It’s a telling description of the payments industry when Bloomberg’s September 2019 panel discussion The Future of Payments remarked on an “era of instant gratification” where people expect payments to be “invisible and painless”.
That the traditional banking and finance system that governs much of our world continues to talk about real-time payments as a not-so-distant yet not-quite-there-yet financial innovation suggests that the old world of money is a long ways off from solving that age-old customer pain point of instant payments.
Traditional finance continues to lag in the instant payments sector
According to the European Central Bank: “Instant payments are electronic retail payment solutions that process payments in real time, 24 hours a day, 365 days a year, where the funds are made available immediately for use by the recipient.”
This definition already puts forth at least three obstacles to achieving instant payments — instantaneous settlements, round-the clock availability, and immediate utility of recipient funds.
Of these, only 24/7, 365 days a year has been solved by private networks like Visa and Mastercard — although even they have crashed for days at a time in recent years, causing payment chaos throughout the world in 2018 (Visa) and in 2019 (Mastercard) when either network suffered total outages. But banks and other payment processors using differing kinds of digital money like Paypal and Western Union still take bank holidays and weekends, leaving customers waiting during these regular downtimes.
The same Visa and Mastercard together form the largest payment network in the world and already achieve near-instant payment for local transactions. But cross-border payments can take days to settle, with the system normally debiting a larger amount in anticipation of forex rates, and then returning the difference in credit days later.
Other networks like SEPA also achieve instant transaction within national borders, but even SEPA can take up to three business days to transfer euros between banks within the European Union and EEA. the same can be said for global bank payments network SWIFT.
Finally, we talk about immediate utility of funds, which is probably where traditional payment methods score the worse. Here, it isn’t just consumers who are affected – merchants feel the burn too, since most payment methods, even when settled, don’t allow recipients to spend the funds immediately due to the various features like credit card or PayPal chargebacks, bank wire or payment reversals, or worse, double spending (the fraudulent attempt of spending the same funds at two places). As a result, banks, credit cards, and even digital payment providers like PayPal normally place a holding time on balances received.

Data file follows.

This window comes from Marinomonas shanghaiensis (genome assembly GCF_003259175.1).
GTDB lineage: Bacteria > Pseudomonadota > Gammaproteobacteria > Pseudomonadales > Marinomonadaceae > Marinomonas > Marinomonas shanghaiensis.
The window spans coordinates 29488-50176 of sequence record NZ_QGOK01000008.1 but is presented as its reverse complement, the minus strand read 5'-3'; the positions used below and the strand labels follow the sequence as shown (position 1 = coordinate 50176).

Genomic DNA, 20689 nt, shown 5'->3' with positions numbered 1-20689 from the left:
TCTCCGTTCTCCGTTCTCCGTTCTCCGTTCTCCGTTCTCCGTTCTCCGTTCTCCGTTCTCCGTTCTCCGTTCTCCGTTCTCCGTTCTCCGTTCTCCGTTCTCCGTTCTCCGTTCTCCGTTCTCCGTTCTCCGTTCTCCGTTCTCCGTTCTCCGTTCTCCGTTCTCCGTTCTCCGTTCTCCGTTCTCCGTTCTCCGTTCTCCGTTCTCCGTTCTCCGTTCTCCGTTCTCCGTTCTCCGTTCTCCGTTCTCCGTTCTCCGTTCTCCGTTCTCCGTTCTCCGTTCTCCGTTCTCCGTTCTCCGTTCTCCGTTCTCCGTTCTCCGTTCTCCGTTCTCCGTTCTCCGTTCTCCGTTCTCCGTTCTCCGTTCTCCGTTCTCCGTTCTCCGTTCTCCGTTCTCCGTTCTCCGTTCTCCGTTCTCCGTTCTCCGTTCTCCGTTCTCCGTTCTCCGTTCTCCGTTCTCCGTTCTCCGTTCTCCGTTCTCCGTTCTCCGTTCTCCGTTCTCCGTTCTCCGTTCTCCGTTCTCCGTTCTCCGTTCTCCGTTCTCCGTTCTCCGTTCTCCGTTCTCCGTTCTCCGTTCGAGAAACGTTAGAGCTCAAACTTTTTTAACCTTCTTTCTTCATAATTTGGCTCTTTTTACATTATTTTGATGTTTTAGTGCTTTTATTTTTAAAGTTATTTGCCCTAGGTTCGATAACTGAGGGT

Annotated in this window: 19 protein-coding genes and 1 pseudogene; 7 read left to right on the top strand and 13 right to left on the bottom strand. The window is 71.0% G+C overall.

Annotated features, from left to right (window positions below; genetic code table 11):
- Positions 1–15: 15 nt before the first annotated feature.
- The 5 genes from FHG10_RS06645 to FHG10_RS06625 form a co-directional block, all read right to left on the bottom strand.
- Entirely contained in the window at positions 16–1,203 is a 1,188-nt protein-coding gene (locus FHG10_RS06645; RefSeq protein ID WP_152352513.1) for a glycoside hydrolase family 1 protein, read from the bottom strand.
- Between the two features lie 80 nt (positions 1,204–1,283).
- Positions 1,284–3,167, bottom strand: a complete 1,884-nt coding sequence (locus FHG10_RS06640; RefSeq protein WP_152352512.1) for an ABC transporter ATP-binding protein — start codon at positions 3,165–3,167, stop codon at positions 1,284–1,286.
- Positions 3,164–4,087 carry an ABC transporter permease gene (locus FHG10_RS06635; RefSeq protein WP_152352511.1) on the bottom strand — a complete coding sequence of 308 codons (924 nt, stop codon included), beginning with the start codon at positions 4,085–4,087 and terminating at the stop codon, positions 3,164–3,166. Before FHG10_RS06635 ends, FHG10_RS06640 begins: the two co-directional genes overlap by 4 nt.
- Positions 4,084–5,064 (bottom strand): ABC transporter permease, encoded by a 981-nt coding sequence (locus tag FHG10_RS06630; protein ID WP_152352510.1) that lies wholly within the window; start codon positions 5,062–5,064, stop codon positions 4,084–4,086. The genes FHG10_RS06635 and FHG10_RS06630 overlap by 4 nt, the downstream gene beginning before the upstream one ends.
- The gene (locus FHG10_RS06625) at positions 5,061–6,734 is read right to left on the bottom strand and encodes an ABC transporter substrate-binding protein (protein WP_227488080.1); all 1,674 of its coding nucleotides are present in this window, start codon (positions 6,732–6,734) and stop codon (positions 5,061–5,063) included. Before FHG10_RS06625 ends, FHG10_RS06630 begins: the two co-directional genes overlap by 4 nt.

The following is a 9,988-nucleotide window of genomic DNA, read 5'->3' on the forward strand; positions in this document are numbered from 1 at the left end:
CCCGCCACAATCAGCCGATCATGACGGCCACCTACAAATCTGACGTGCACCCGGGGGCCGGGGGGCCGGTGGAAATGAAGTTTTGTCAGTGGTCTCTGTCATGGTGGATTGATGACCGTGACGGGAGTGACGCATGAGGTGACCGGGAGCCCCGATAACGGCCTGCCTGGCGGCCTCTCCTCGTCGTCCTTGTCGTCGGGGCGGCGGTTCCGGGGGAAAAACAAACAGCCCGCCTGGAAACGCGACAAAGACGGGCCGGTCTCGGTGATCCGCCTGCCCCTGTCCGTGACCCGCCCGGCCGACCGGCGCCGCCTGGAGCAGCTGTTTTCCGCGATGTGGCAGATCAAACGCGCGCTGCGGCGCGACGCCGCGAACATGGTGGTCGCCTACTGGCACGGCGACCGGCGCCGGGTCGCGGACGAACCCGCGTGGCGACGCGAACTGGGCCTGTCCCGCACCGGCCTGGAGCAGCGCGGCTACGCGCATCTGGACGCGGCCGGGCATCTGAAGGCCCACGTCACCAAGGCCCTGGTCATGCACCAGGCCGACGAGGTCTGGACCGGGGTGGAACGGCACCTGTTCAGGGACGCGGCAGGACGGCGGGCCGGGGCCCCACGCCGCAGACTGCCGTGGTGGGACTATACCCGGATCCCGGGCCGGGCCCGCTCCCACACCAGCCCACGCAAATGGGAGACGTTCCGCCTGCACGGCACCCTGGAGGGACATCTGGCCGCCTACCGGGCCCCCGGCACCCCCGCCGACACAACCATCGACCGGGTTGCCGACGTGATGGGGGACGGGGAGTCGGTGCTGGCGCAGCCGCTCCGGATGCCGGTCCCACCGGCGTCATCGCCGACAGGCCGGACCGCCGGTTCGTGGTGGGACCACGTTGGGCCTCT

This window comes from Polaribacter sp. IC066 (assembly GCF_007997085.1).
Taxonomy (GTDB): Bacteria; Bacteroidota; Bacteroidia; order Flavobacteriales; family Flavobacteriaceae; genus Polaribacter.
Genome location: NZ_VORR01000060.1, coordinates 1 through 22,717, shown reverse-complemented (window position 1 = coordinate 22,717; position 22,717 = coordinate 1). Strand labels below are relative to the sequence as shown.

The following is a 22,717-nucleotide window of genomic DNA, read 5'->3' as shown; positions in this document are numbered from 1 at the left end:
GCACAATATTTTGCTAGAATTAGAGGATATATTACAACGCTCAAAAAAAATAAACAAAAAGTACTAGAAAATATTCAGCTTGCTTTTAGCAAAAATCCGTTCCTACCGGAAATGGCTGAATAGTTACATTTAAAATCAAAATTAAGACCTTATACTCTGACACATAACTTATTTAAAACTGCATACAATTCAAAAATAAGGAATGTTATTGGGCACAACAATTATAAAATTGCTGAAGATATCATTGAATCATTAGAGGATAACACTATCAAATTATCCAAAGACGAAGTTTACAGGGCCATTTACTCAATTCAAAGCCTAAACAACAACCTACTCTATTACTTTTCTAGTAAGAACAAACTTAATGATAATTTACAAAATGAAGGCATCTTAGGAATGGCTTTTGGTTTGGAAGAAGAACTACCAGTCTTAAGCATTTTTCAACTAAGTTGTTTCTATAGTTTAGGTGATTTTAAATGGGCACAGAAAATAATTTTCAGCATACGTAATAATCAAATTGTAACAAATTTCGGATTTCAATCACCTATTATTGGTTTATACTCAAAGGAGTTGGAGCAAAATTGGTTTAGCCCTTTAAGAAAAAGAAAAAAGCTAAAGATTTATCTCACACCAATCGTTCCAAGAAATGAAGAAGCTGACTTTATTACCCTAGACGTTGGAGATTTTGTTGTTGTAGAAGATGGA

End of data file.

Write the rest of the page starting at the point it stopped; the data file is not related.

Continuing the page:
Cryptocurrency: A decade of instant payments
Bitcoin’s emergence on the scene wasn’t simply about a technologically superior form of money. Sure, its decentralization, pseudonymity, and security were all incredible innovations in themselves, but for the payments industry, Bitcoin essentially turned the tide in the battle to achieve instant payments.
A Bitcoin transaction is immediate: and while 10 minutes is the average confirmation time for it, most merchants and users are happy to accept the immediate transaction as payment, confident in the secure network that guarantees eventual confirmation for non-malicious actors.
Bitcoin is truly 24/7, and it has never been down a single moment from the day it was launched. This is the true power of a decentralized network, where the network is not reliant on a few servers and people to switch them on, but on thousands upon thousands of computers all over the world ensuring the network is always available.
Finally, Bitcoin transactions can never be reversed, can never be intercepted, can realistically never be double spent, ensuring the recipient can always use their funds immediately.
The gambling industry as an early adopter
One of the quickest sectors to recognize the potential of crypto’s instant payments has been online gaming, with crypto casinos such as Pnxbet even making instant transactions part of their unique selling proposition.
Pnxbet, which runs a casino and sportsbook, has been focusing its expansion in South-East Asia and CIS countries, capitalizing on the particular lack of access in these regions to international methods of instant payments.
The ability to deposit, play and then withdraw crypto funds almost instantaneously has proven to be a hit with these players, especially during the pandemic period. Its fledgling eSports market saw over $117 million worth of bets placed to take growth to 560%, as users from CIS and South-East Asia swelled to 100,000.
Using crypto has also allowed crypto casinos to drastically lower their overheads, enabling them to offer bonuses land-based ones would kill to afford. Welcome bonuses up to $500 aren’t unheard of in crypto gaming.
Crypto’s winning ability to pay out instantly — Pnxbet gave out $42 million in winnings since launching — puts things in a winner’s perspective for the online gambling industry. People want instant gratification and they will use crypto to get that.
The post How Cryptocurrency is Silently Winning the War for Instant Payment appeared first on NullTX.